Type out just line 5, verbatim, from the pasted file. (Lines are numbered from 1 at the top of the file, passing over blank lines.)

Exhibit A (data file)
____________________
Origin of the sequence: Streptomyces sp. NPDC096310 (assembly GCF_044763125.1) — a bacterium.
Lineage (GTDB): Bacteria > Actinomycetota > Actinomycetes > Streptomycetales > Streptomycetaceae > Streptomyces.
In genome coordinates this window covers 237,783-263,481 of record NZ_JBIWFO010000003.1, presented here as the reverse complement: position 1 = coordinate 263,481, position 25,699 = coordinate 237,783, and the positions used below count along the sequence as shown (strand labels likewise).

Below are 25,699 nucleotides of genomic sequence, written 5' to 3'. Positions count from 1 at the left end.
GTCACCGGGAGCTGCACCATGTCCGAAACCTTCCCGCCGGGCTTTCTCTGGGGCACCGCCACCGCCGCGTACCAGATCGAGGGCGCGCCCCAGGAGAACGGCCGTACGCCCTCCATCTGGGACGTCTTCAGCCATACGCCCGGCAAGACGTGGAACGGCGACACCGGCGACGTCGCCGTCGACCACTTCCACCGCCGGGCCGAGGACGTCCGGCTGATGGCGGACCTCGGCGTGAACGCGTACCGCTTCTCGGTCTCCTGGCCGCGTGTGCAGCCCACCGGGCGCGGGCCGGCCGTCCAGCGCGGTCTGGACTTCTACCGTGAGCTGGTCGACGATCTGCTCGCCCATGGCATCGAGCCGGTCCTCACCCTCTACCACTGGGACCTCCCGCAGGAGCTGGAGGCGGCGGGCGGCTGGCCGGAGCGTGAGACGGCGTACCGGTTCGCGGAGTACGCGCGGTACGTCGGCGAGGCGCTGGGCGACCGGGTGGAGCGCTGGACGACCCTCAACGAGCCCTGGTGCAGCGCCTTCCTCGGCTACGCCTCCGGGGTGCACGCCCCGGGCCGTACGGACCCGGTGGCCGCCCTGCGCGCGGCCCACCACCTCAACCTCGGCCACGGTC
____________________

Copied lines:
GTCACCGGGAGCTGCACCATGTCCGAAACCTTCCCGCCGGGCTTTCTCTGGGGCACCGCCACCGCCGCGTACCAGATCGAGGGCGCGCCCCAGGAGAACGGCCGTACGCCCTCCATCTGGGACGTCTTCAGCCATACGCCCGGCAAGACGTGGAACGGCGACACCGGCGACGTCGCCGTCGACCACTTCCACCGCCGGGCCGAGGACGTCCGGCTGATGGCGGACCTCGGCGTGAACGCGTACCGCTTCTCGGTCTCCTGGCCGCGTGTGCAGCCCACCGGGCGCGGGCCGGCCGTCCAGCGCGGTCTGGACTTCTACCGTGAGCTGGTCGACGATCTGCTCGCCCATGGCATCGAGCCGGTCCTCACCCTCTACCACTGGGACCTCCCGCAGGAGCTGGAGGCGGCGGGCGGCTGGCCGGAGCGTGAGACGGCGTACCGGTTCGCGGAGTACGCGCGGTACGTCGGCGAGGCGCTGGGCGACCGGGTGGAGCGCTGGACGACCCTCAACGAGCCCTGGTGCAGCGCCTTCCTCGGCTACGCCTCCGGGGTGCACGCCCCGGGCCGTACGGACCCGGTGGCCGCCCTGCGCGCGGCCCACCACCTCAACCTCGGCCACGGTC